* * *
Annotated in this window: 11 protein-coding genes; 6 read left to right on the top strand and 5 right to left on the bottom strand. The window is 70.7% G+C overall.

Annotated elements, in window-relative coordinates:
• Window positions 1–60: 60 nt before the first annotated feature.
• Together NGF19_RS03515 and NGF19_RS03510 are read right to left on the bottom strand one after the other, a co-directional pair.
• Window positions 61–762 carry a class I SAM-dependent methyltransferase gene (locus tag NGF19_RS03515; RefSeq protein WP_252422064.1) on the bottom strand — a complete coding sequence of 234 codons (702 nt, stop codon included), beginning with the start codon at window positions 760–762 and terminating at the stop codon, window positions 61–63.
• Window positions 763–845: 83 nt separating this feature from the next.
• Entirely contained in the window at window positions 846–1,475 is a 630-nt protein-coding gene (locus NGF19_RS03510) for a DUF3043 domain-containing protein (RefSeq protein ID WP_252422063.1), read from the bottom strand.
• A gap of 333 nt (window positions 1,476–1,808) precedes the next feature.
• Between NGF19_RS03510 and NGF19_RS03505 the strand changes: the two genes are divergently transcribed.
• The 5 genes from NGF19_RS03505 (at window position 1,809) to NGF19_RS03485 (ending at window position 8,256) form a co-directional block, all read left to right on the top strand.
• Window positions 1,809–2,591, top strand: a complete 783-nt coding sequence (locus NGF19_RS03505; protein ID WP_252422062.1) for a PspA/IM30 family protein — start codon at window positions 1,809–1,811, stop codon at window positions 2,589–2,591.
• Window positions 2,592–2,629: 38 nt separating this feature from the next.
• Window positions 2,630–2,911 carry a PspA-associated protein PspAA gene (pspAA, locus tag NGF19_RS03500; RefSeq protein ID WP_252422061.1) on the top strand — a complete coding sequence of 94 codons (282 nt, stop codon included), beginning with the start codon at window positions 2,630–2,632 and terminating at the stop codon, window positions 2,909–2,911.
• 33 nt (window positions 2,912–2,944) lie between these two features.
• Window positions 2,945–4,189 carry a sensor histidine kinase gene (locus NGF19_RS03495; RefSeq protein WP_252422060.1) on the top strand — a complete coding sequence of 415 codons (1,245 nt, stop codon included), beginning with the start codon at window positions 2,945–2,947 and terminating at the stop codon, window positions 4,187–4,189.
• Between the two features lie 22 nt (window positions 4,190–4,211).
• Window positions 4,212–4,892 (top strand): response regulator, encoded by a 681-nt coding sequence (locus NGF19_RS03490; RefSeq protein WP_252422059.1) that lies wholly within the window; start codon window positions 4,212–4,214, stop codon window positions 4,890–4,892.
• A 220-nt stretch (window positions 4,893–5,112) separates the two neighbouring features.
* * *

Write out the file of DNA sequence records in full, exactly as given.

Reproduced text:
Annotated in this window: 11 protein-coding genes; 6 read left to right on the top strand and 5 right to left on the bottom strand. The window is 70.7% G+C overall.

Annotated elements, in window-relative coordinates:
• Window positions 1–60: 60 nt before the first annotated feature.
• Together NGF19_RS03515 and NGF19_RS03510 are read right to left on the bottom strand one after the other, a co-directional pair.
• Window positions 61–762 carry a class I SAM-dependent methyltransferase gene (locus tag NGF19_RS03515; RefSeq protein WP_252422064.1) on the bottom strand — a complete coding sequence of 234 codons (702 nt, stop codon included), beginning with the start codon at window positions 760–762 and terminating at the stop codon, window positions 61–63.
• Window positions 763–845: 83 nt separating this feature from the next.
• Entirely contained in the window at window positions 846–1,475 is a 630-nt protein-coding gene (locus NGF19_RS03510) for a DUF3043 domain-containing protein (RefSeq protein ID WP_252422063.1), read from the bottom strand.
• A gap of 333 nt (window positions 1,476–1,808) precedes the next feature.
• Between NGF19_RS03510 and NGF19_RS03505 the strand changes: the two genes are divergently transcribed.
• The 5 genes from NGF19_RS03505 (at window position 1,809) to NGF19_RS03485 (ending at window position 8,256) form a co-directional block, all read left to right on the top strand.
• Window positions 1,809–2,591, top strand: a complete 783-nt coding sequence (locus NGF19_RS03505; protein ID WP_252422062.1) for a PspA/IM30 family protein — start codon at window positions 1,809–1,811, stop codon at window positions 2,589–2,591.
• Window positions 2,592–2,629: 38 nt separating this feature from the next.
• Window positions 2,630–2,911 carry a PspA-associated protein PspAA gene (pspAA, locus tag NGF19_RS03500; RefSeq protein ID WP_252422061.1) on the top strand — a complete coding sequence of 94 codons (282 nt, stop codon included), beginning with the start codon at window positions 2,630–2,632 and terminating at the stop codon, window positions 2,909–2,911.
• 33 nt (window positions 2,912–2,944) lie between these two features.
• Window positions 2,945–4,189 carry a sensor histidine kinase gene (locus NGF19_RS03495; RefSeq protein WP_252422060.1) on the top strand — a complete coding sequence of 415 codons (1,245 nt, stop codon included), beginning with the start codon at window positions 2,945–2,947 and terminating at the stop codon, window positions 4,187–4,189.
• Between the two features lie 22 nt (window positions 4,190–4,211).
• Window positions 4,212–4,892 (top strand): response regulator, encoded by a 681-nt coding sequence (locus NGF19_RS03490; RefSeq protein WP_252422059.1) that lies wholly within the window; start codon window positions 4,212–4,214, stop codon window positions 4,890–4,892.
• A 220-nt stretch (window positions 4,893–5,112) separates the two neighbouring features.